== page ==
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I felt the need to write a short review to dispute another that says Baccarat pieces are 'always' signed and stamped which of course is UNTRUE.  In fact most antique Baccarat pieces DO NOT come with any signature nor does it bear the renown acid-etched mark on it's glassware.

Baccarat started using paper labels from 1860 and the practice was eventually terminated in 1935.


From 1936 onward did Baccarat started trademarking its works with the acid mark.

There are plenty of AUTHENTIC Baccarat pieces that do not bear any labels or acid marks as the company did not sign anything BEFORE 1936 and when paper labels were used, most did not survive the daily wear and tear. (example shown on the left - image credited to www glasscollector dot net)

Baccarat has a LONG history and they have made a tonn of different types of objects. They are famous for an assortment of paperweights, perfume bottles, stemware,vases and decorative figurines etc etc. With that many quality products made, it takes years of collecting, researching, a good eye and gut instinct to be sure if one is an authentic piece.

So the magical question is, how do you know if you ARE buying an authentic Baccarat?

Sadly, there isn't a foolproof way of knowing. In the world of antiquity, there are always going to be fakes floating around and some really good ones. If you are buying any expensive antique on the internet or on eBay, be sure to check with the seller on his/her return policy BEFORE you make a purchase. A common sense approach is much needed and if something looks too good to be true then it probably is. Be sure to ask any questions BEFORE you bid and always do your own research.

Bottom line is - do not assume it is an authentic piece simply because it is signed or vice versa. Get yourself familiar with the quality of Baccarat pieces like it's characteristics, shapes of the vases, looking closely at the way the decorations are done (does it look sloppy or does it make you go wow?) I've always said that you CAN spot quality when you see it but you do have to be meticulous and look at every detail. Most helpful would be if you get yourself educated. Knowledge is always power and the more you read up, the more familar you will be when you see the real thing.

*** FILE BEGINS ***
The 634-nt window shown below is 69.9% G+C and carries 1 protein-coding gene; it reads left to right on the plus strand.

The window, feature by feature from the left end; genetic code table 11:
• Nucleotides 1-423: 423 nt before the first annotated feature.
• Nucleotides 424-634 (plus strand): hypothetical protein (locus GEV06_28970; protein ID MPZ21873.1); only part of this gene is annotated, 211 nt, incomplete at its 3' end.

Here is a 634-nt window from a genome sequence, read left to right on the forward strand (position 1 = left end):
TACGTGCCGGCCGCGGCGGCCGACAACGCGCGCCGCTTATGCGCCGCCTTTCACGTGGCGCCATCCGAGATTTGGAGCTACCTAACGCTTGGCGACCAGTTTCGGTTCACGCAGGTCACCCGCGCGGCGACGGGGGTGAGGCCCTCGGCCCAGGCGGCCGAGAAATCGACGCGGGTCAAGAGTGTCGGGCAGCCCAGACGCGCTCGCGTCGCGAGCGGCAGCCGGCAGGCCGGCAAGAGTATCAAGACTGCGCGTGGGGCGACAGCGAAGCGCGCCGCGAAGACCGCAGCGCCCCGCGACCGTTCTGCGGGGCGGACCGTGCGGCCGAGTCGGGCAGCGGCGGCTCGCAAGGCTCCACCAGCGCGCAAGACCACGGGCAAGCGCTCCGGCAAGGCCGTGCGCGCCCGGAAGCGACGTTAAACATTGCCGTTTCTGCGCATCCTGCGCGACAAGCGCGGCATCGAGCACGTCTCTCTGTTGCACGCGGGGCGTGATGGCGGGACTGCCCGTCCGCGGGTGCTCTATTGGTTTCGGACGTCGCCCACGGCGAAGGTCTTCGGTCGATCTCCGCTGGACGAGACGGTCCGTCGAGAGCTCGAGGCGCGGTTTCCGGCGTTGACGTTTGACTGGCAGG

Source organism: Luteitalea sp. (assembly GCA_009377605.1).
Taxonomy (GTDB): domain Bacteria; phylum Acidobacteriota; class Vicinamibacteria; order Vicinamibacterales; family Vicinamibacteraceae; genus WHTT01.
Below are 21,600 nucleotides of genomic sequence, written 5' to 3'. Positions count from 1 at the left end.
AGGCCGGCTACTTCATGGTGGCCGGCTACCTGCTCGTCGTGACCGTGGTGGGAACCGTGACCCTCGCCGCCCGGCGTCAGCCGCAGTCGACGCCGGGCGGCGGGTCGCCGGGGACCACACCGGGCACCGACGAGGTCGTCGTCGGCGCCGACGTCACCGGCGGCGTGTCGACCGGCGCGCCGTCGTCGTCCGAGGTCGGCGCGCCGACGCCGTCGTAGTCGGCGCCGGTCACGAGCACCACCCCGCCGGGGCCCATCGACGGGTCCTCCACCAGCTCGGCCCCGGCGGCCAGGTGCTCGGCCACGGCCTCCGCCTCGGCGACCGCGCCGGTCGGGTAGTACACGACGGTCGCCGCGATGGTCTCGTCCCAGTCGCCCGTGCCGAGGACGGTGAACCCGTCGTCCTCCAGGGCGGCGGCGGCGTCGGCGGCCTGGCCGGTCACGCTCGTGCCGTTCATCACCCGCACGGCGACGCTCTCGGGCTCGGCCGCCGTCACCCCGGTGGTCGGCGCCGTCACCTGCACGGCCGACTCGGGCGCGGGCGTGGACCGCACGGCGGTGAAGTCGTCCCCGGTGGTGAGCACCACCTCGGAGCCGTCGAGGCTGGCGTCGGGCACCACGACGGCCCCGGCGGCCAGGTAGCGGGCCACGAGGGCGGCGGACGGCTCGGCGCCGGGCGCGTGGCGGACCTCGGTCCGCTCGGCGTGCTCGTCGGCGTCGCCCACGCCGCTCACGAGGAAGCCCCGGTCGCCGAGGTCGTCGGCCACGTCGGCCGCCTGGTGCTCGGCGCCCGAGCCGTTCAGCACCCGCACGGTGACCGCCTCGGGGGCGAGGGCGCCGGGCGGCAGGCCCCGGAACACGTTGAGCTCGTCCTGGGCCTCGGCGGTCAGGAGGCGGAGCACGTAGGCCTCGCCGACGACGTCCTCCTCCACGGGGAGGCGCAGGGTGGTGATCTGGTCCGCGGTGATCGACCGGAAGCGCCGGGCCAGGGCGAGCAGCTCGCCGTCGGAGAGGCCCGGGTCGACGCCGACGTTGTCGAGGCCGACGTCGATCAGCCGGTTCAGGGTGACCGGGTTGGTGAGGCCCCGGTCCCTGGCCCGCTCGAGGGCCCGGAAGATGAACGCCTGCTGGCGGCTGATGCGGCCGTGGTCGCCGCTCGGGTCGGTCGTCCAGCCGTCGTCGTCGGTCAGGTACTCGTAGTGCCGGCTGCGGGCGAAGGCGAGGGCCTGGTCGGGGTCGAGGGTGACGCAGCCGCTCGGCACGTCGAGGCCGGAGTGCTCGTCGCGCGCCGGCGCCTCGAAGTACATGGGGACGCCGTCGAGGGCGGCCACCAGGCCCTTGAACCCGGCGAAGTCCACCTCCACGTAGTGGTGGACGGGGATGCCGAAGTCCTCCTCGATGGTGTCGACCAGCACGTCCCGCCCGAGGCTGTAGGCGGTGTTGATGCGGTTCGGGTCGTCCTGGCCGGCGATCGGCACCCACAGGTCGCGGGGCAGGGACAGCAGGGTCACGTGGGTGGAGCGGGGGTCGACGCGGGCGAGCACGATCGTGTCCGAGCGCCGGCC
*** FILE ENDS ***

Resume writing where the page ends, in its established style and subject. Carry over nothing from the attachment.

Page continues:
Another good tip is to check up on past results from auction houses (Bonhams/Christies/Sothebys/Ragoarts). Those results would reflect photographic images and prices which you can compare and learn alot from.

Finally, investing in some good reference books are a must and they they aren't going to come cheap but they are a good way to get yourself acquainted with all things Baccarat. Knowing your antiques is a form of art that needs education. You can also drop by your local library but choices of reference books may be limited and outdated so my best advice is to spend a little money and buy yourself some good reference books on Amazon.

Oh and remember I said earlier that it is important to check a seller's return policy? Well this would come into play if you do buy it online and you aren't absolutely certain if you've got the real thing. You can always pay a certified appraiser to authenticate it or visit a local antique dealer. To locate a certified appraiser, check out the International Society of Appraisers to find one in your area (just google for the address) AND for any reason if you bought an item that was mis-represented, you can always return it to the seller. Always check with the seller's policies before you buy anything online especially on eBay!

eBay does have a list of recommended authenticators listed here on this link:

Happy Collecting and please do feel free to send me a message if you need help authenticating any antique art glass or browse through my auctions as I have a little of everything every now and then...I'm both a collector and a reseller and love any kind of art glass - they are definitely a work of art crafted with love and patience!

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